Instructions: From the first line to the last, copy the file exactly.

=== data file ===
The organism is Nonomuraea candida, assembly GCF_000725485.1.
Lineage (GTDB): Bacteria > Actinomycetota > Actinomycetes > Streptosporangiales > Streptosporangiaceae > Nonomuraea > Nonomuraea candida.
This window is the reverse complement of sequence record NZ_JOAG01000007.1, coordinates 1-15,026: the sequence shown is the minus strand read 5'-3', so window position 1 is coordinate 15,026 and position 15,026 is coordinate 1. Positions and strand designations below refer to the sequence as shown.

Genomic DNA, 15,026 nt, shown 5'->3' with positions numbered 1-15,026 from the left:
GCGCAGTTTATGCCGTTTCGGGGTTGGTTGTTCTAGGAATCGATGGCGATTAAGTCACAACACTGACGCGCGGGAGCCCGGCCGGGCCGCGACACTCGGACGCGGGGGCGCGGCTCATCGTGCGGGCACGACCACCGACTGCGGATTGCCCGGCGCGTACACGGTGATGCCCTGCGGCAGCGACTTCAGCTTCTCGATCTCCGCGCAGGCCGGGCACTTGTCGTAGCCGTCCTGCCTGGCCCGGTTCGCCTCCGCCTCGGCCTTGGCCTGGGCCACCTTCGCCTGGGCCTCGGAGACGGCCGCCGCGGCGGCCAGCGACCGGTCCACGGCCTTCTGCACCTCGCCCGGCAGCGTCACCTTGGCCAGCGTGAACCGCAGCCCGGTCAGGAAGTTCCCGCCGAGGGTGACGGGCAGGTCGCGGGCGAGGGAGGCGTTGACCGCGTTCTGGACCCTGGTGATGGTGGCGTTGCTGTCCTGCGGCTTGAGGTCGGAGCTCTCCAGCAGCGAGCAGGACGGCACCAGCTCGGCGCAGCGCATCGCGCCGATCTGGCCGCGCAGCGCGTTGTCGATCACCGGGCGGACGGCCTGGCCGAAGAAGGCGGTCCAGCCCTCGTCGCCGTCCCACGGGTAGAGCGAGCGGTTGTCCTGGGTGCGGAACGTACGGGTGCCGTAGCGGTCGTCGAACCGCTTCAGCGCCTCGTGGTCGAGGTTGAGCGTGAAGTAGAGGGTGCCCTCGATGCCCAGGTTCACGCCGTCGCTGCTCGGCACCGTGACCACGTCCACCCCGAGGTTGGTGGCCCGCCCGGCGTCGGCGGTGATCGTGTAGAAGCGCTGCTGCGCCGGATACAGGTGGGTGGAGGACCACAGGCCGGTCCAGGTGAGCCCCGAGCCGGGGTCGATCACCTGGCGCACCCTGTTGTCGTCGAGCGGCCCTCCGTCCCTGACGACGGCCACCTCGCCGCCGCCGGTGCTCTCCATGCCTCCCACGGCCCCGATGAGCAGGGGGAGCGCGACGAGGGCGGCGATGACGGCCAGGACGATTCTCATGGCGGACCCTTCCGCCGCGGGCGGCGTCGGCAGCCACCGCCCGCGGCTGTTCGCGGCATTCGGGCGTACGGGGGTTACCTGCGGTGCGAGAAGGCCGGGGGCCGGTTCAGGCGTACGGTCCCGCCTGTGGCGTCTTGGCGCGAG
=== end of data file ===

The organism is Nonomuraea candida, assembly GCF_000725485.1.
Lineage (GTDB): Bacteria > Actinomycetota > Actinomycetes > Streptosporangiales > Streptosporangiaceae > Nonomuraea > Nonomuraea candida.
This window is the reverse complement of sequence record NZ_JOAG01000007.1, coordinates 1-15,026: the sequence shown is the minus strand read 5'-3', so window position 1 is coordinate 15,026 and position 15,026 is coordinate 1. Positions and strand designations below refer to the sequence as shown.

Genomic DNA, 15,026 nt, shown 5'->3' with positions numbered 1-15,026 from the left:
GCGCAGTTTATGCCGTTTCGGGGTTGGTTGTTCTAGGAATCGATGGCGATTAAGTCACAACACTGACGCGCGGGAGCCCGGCCGGGCCGCGACACTCGGACGCGGGGGCGCGGCTCATCGTGCGGGCACGACCACCGACTGCGGATTGCCCGGCGCGTACACGGTGATGCCCTGCGGCAGCGACTTCAGCTTCTCGATCTCCGCGCAGGCCGGGCACTTGTCGTAGCCGTCCTGCCTGGCCCGGTTCGCCTCCGCCTCGGCCTTGGCCTGGGCCACCTTCGCCTGGGCCTCGGAGACGGCCGCCGCGGCGGCCAGCGACCGGTCCACGGCCTTCTGCACCTCGCCCGGCAGCGTCACCTTGGCCAGCGTGAACCGCAGCCCGGTCAGGAAGTTCCCGCCGAGGGTGACGGGCAGGTCGCGGGCGAGGGAGGCGTTGACCGCGTTCTGGACCCTGGTGATGGTGGCGTTGCTGTCCTGCGGCTTGAGGTCGGAGCTCTCCAGCAGCGAGCAGGACGGCACCAGCTCGGCGCAGCGCATCGCGCCGATCTGGCCGCGCAGCGCGTTGTCGATCACCGGGCGGACGGCCTGGCCGAAGAAGGCGGTCCAGCCCTCGTCGCCGTCCCACGGGTAGAGCGAGCGGTTGTCCTGGGTGCGGAACGTACGGGTGCCGTAGCGGTCGTCGAACCGCTTCAGCGCCTCGTGGTCGAGGTTGAGCGTGAAGTAGAGGGTGCCCTCGATGCCCAGGTTCACGCCGTCGCTGCTCGGCACCGTGACCACGTCCACCCCGAGGTTGGTGGCCCGCCCGGCGTCGGCGGTGATCGTGTAGAAGCGCTGCTGCGCCGGATACAGGTGGGTGGAGGACCACAGGCCGGTCCAGGTGAGCCCCGAGCCGGGGTCGATCACCTGGCGCACCCTGTTGTCGTCGAGCGGCCCTCCGTCCCTGACGACGGCCACCTCGCCGCCGCCGGTGCTCTCCATGCCTCCCACGGCCCCGATGAGCAGGGGGAGCGCGACGAGGGCGGCGATGACGGCCAGGACGATTCTCATGGCGGACCCTTCCGCCGCGGGCGGCGTCGGCAGCCACCGCCCGCGGCTGTTCGCGGCATTCGGGCGTACGGGGGTTACCTGCGGTGCGAGAAGGCCGGGGGCCGGTTCAGGCGTACGGTCCCGCCTGTGGCGTCTTGGCGCGAG